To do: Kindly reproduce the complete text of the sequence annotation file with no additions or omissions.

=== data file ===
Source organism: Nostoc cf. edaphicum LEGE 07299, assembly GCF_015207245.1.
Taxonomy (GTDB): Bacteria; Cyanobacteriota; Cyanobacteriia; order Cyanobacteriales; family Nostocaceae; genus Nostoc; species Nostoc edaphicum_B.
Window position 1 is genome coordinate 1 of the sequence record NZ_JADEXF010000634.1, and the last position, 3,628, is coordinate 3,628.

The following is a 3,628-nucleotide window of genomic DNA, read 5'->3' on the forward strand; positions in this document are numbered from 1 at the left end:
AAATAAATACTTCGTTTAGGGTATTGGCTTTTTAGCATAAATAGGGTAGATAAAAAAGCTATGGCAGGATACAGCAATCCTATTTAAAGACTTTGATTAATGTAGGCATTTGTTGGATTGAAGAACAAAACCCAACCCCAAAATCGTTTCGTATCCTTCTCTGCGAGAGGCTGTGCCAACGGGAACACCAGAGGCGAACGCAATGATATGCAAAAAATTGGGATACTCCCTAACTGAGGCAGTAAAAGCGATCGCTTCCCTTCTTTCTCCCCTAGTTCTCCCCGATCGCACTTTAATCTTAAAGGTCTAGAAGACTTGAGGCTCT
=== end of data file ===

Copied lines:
Source organism: Nostoc cf. edaphicum LEGE 07299, assembly GCF_015207245.1.
Taxonomy (GTDB): Bacteria; Cyanobacteriota; Cyanobacteriia; order Cyanobacteriales; family Nostocaceae; genus Nostoc; species Nostoc edaphicum_B.
Window position 1 is genome coordinate 1 of the sequence record NZ_JADEXF010000634.1, and the last position, 3,628, is coordinate 3,628.

The following is a 3,628-nucleotide window of genomic DNA, read 5'->3' on the forward strand; positions in this document are numbered from 1 at the left end:
AAATAAATACTTCGTTTAGGGTATTGGCTTTTTAGCATAAATAGGGTAGATAAAAAAGCTATGGCAGGATACAGCAATCCTATTTAAAGACTTTGATTAATGTAGGCATTTGTTGGATTGAAGAACAAAACCCAACCCCAAAATCGTTTCGTATCCTTCTCTGCGAGAGGCTGTGCCAACGGGAACACCAGAGGCGAACGCAATGATATGCAAAAAATTGGGATACTCCCTAACTGAGGCAGTAAAAGCGATCGCTTCCCTTCTTTCTCCCCTAGTTCTCCCCGATCGCACTTTAATCTTAAAGGTCTAGAAGACTTGAGGCTCT